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Did I pin my daughter between my vice grip thighs so I could win the next level of Angry Birds?
 
Yes. I did it, okay? I’m not proud of it.
 
I don’t like to lose. Even at things I really don’t care about. If I was at a family reunion and asked to play badminton, I would make sure I wasn’t on the team with my “not quite known for her love of sport” cousin, Rhonda. Or any of the aunts who just run and scream a lot. If we’re gonna play this thing, we’re gonna play this thing and Uncle Bub better show up.
 
I remember playing Word with Friends with Rob and I actually called him on his work phone because he wasn’t responding to any of my demanding texts that he hurry up and play me back. He said something about “sucking the fun right out of it” and I said something like, “pissed you’re losing” and then I think he blocked me. Whatever.
 
So when my toddler asked me to play Angry Birds with her, I reluctantly agreed. What does “with her” mean, technically? It’s a game I let her play every once in awhile on my phone if I’m desperate to eat without having to share, read clickbait slideshows about random Gary Coleman facts, or inspect my pores an inch from the mirror without being harassed.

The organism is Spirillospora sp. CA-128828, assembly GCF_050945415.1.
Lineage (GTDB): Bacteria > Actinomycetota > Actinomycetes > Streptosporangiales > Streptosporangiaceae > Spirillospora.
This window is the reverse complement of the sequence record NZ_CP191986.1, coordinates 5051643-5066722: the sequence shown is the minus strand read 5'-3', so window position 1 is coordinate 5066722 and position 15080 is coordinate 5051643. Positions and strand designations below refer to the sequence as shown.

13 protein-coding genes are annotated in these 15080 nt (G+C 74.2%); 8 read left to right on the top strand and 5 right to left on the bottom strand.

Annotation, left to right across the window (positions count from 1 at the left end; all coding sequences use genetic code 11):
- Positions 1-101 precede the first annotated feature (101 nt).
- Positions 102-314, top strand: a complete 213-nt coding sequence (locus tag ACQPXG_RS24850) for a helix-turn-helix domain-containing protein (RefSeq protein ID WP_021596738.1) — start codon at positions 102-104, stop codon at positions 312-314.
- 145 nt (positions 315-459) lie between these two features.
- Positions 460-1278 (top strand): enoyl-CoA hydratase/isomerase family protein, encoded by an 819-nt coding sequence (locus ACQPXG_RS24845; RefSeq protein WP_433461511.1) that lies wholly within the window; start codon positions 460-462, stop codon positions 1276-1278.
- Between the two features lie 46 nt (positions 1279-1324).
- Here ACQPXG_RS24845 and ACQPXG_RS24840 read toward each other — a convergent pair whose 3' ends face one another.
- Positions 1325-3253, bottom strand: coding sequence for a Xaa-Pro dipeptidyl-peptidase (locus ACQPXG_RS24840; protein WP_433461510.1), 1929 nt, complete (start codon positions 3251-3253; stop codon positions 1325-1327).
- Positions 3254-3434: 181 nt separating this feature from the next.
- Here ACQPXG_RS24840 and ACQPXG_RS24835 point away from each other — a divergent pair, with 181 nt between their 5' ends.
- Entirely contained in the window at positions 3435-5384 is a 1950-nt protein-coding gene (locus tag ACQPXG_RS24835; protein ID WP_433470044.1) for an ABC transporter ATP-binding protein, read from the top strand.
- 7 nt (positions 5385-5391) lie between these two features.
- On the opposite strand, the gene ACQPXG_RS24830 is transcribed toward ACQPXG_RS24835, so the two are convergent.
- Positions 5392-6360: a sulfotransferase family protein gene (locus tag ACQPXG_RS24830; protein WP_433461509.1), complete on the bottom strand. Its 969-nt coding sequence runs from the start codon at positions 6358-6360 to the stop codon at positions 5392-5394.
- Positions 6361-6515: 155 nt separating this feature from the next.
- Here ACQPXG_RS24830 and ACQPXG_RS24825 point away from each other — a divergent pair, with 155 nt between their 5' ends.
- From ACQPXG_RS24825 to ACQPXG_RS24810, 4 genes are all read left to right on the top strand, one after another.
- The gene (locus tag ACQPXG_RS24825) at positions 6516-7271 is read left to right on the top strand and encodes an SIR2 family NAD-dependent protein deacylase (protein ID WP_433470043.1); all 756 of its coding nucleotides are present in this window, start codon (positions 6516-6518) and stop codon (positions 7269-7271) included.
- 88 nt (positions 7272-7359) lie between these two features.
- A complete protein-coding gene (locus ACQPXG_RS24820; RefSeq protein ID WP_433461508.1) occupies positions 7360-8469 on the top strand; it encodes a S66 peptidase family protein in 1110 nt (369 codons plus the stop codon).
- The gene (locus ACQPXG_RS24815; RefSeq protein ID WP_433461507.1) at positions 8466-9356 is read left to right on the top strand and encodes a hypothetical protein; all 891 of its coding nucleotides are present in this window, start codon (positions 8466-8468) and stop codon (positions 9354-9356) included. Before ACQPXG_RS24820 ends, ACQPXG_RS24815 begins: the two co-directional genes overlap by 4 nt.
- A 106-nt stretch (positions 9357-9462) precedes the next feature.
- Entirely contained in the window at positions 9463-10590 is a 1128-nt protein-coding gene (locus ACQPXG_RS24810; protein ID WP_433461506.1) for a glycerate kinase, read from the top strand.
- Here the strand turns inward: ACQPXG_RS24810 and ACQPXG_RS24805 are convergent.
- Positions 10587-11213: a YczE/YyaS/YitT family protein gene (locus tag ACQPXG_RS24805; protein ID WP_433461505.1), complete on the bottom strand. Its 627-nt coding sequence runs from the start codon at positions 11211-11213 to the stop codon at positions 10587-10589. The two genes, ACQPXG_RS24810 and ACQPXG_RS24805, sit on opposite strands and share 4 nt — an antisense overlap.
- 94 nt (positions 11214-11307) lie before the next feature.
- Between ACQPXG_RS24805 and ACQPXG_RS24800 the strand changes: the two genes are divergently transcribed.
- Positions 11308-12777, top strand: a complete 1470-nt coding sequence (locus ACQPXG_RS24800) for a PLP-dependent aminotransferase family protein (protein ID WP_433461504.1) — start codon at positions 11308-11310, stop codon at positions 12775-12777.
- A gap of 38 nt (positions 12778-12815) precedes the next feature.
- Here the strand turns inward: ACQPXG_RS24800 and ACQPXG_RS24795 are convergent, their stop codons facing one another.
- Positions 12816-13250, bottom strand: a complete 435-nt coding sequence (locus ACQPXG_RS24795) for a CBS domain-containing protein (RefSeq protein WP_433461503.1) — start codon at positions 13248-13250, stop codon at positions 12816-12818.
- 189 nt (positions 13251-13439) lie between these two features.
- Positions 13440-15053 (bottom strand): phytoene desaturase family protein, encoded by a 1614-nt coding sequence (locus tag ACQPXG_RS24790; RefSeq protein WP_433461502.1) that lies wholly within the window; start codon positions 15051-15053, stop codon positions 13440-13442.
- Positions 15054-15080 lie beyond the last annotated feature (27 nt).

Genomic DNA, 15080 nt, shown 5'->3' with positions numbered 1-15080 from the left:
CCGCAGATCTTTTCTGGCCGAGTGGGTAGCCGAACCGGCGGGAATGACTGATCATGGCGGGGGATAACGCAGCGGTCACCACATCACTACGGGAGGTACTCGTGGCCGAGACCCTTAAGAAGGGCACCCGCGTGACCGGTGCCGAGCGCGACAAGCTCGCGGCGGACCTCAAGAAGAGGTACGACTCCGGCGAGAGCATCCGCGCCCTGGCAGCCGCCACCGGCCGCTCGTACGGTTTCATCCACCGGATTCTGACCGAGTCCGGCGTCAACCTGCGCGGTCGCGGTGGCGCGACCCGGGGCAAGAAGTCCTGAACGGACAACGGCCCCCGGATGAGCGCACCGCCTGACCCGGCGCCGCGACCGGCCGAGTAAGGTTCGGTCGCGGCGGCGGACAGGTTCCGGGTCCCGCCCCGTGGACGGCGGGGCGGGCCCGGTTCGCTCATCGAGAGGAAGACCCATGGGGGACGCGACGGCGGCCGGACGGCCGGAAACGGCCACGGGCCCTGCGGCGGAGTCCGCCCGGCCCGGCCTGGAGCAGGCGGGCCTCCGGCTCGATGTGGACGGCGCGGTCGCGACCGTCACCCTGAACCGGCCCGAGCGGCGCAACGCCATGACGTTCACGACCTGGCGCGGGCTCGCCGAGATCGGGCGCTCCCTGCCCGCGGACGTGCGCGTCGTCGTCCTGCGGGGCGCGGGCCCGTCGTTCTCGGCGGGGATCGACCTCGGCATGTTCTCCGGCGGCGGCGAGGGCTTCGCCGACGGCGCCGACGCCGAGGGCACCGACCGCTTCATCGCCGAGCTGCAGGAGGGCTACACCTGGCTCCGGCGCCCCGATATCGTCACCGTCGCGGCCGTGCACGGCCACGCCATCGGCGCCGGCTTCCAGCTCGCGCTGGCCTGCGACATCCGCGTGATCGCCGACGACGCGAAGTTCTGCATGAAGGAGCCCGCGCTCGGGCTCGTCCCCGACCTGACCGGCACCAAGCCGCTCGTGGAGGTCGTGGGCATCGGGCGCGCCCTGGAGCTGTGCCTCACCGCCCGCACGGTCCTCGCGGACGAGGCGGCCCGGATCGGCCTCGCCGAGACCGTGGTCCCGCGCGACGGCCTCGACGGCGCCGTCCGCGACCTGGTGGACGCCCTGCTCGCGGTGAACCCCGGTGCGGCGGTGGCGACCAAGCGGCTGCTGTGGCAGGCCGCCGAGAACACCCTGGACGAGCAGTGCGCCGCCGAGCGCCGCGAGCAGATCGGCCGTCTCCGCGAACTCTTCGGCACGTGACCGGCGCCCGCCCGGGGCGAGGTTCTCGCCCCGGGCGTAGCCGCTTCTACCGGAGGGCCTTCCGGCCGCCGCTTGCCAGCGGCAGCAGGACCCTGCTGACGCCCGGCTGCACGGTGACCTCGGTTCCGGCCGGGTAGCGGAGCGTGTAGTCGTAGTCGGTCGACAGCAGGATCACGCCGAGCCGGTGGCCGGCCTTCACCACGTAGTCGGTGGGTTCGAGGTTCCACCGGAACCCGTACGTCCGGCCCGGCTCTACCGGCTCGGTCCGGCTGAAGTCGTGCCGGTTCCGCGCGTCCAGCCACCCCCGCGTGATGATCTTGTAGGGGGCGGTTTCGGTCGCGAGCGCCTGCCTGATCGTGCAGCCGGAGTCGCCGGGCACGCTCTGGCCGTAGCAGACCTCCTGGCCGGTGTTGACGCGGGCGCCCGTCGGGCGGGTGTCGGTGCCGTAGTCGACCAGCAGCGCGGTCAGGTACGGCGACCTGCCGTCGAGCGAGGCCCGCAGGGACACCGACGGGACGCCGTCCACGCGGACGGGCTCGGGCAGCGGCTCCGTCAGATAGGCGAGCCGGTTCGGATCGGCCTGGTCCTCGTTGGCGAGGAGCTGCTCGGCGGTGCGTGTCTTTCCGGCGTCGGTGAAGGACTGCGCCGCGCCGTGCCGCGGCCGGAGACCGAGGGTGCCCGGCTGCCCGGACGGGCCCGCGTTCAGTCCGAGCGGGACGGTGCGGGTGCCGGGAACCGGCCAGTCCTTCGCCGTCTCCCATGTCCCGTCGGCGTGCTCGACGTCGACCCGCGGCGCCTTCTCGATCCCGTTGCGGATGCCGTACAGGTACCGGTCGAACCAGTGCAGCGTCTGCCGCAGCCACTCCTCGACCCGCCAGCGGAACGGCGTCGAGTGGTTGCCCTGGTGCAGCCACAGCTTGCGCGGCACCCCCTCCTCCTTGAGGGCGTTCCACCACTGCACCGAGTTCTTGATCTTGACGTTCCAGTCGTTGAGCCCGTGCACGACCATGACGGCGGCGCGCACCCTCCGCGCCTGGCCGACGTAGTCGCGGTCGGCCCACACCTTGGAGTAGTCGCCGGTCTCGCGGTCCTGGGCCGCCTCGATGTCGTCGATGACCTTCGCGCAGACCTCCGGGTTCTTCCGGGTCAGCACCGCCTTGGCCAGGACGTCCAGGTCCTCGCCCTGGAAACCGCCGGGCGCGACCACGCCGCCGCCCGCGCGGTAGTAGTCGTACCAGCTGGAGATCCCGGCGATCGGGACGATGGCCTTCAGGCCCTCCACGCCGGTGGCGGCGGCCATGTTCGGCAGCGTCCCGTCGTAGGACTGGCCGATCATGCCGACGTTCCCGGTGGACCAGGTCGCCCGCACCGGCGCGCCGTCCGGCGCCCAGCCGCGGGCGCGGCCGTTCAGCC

So, I start playing and to my delight, I start winning. But she thinks I’m not playing it right so she starts yelling like a softball mom, telling me I need to fling the bird up higher and she gets her sticky little cracker crumb fingers all over the screen and I’m like, “Lucy, do you want me to help you win or not? Get your fingers off the screen!” So both of us are just frantically poking and swiping and our birds are just dropping to the ground left and right and I’m about to lose. So instinctively I simply did what had to be done. I pinned her between my thighs so that she couldn’t reach the screen. So she starts crying and I’m like “Hold on baby, I’m about to win!” and then I do win and through her sobs she says, “Good job, mommy!” and that was sort of hilarious and sort of sad, so we played together the next few rounds, quite badly, and in the end, I’m pretty sure she blocked me.
 
If you can imagine how I feel about losing stupid things, like game apps, then you can probably guess that I don’t take the big losses in my life very well at all.
 
And I’ve had a lot.
 
When you lose at something that’s wrapped up in your gifts and dreams, hopes and heart, it cuts to the quick of your identity. And you can’t blame your cousin Rhonda.
 
I recently had a string of professional rejections and it felt like dodgeballs to the boob. Just one boob, but lots of balls. Over and over.
 
I wanted to give up, so bad.
 
But there’s a truth that I always held on to, that helps dry my tears and solidify my resolve – and that is – there’s a lesson in the losing – and it’s really the only roadmap to winning.
 
It’s corny. It’s cliche. But few of us really believe it, otherwise we’d stop quitting so easy.
 
Maybe one day, I’ll have the courage to love losing knowing how it’s preparing me, perfectly, for winning the big dream.
 
Or maybe not.
 
In the meantime, I’ll just keep playing Lucy, but I think she blocked me. Whatever.